400 drunken-driving convictions in D.C. based on flawed test, official says
Thursday, June 10, 2010
Nearly 400 people were convicted of driving while intoxicated in the District since fall 2008 based on inaccurate results from breath test machines, and half of them went to jail, city officials said Wednesday.
D.C. Attorney General Peter Nickles said the machines were improperly adjusted by city police. The jailed defendants generally served at least five days, he said.
Nickles's office has begun notifying the drivers, a move that immediately triggered at least one lawsuit against the District and could lead to requests for expungements, new trials and even deeper skepticism about the integrity of testing. Challenging test results is at the heart of drunken-driving cases, and this revelation will only strengthen those challenges, defense attorneys said.
The District's badly calibrated equipment would show a driver's blood-alcohol content to be about 20 percent higher than it actually was, Nickles said. All 10 of the breath test machines used by District police were wrong, he said. The problem occurred when the officer in charge of maintaining the machines improperly set the baseline alcohol concentration levels, Nickles said.
The flawed testing does not jeopardize cases involving accidents or injuries, including fatal crashes, because blood or urine samples would have been taken as additional evidence, Nickles said.
Nickles said he does not believe the new findings will change the results of the routine DWI cases, either, because officers often relied on field sobriety tests and other observations for their arrests. Still, Assistant Police Chief Patrick Burke said he could see "reduced charges in cases."
The machines have been under investigation by Nickles's office since February, when an outside consultant working for the city suspected an accuracy problem. The District has replaced the breath equipment with another brand and has begun to devise stricter standards for testing the accuracy of the machines to put the city more in line with nearby jurisdictions.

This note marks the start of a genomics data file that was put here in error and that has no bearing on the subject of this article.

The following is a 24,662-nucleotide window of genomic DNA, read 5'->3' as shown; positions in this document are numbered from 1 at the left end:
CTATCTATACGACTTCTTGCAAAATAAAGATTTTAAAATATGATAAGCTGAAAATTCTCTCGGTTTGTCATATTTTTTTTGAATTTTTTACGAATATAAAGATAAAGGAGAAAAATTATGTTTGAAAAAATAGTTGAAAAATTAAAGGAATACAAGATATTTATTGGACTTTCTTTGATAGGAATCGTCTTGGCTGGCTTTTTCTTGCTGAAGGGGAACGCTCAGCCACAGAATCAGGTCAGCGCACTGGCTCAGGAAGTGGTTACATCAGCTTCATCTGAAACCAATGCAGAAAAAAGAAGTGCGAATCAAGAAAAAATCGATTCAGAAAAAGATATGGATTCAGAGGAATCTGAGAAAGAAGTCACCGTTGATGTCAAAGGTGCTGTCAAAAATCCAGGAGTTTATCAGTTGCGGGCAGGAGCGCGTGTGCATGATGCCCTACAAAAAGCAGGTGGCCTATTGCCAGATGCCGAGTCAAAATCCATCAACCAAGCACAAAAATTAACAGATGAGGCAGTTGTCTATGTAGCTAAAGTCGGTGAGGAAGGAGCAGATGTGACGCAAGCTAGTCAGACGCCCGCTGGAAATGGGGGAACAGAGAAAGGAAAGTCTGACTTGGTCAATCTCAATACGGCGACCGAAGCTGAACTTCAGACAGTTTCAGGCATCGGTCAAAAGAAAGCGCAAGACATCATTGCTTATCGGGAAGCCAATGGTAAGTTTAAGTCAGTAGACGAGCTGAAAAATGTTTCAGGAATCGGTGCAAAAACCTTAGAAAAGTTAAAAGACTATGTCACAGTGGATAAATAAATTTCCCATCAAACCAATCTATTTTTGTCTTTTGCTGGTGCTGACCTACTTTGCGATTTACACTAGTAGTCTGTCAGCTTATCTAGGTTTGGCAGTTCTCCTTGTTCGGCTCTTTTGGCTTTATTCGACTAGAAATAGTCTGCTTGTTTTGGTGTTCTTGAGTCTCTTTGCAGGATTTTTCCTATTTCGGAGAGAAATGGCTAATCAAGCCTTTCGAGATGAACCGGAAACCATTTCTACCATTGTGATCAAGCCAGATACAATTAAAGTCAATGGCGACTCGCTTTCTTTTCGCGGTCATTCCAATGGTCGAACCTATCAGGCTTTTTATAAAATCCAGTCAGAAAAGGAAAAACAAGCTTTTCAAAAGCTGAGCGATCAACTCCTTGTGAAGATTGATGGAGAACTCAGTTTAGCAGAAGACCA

The flawed cases emerged after a review of 1,100 prosecutions between September 2008 and February 2010 that relied heavily on breath test results, according to a June 4 letter that Nickles sent to the local trial lawyers association and the public defender's service.
His letter listed each of the affected cases and told the lawyers' groups that they "may take whatever action you deem appropriate" to spread the word among the legal community. His office, he wrote, has begun contacting each of the drivers and their attorneys, but "that process may take several more weeks."
D.C. resident Hector Molina-Aviles, 45, drew a five-day jail sentence after his blood-alcohol level in a 2008 arrest registered .21 -- a level that triggers mandatory incarceration in the District. He had been celebrating his wife's birthday in Mount Pleasant. He was pulled over on 16th Street for speeding, and an officer later said he smelled alcohol, Molina-Aviles said.
His is one of the flawed cases, according to the list.
Molina-Aviles said he initially refused to take the test but relented because he needed his license to drive to work as an actor and writer. He said he "never believed the high number they gave me" but pleaded guilty in January "because fighting this for years took over my life." He remains on probation, has to seek permission to travel to out-of-state jobs and has been told that if he wants to become a citizen after more than 30 years as a legal resident, he has to wait to apply.
He said, "I understand there are consequences for actions, but I knew that result could not be right."
Some lawyers who specialize in drunken-driving cases questioned Nickles's continued confidence in the DWI convictions, with one lawyer, Thomas A. Key, calling it "utter bull."
"The way the law is written in the District, you cannot bring a DWI without a .08 result," Key said. "It demands that result to make that arrest. I'd take a case without a score any day and beat that. But once they have that test number in there, it's a whole new ballgame for a client."
The breath test alone is enough for a charge of DWI, Burke and Nickles said, and field sobriety tests are not needed to bolster the case.
Key, along with the Albo & Oblon firm and lawyer Bryan Brown, filed suit Wednesday on behalf of some clients whose DWI cases are now called into question. They are seeking damages and allege that the problems with the system were well known in the department.
Brown said he particularly objected to having had a DWI charge used as leverage to get a client to plead guilty to lesser charges.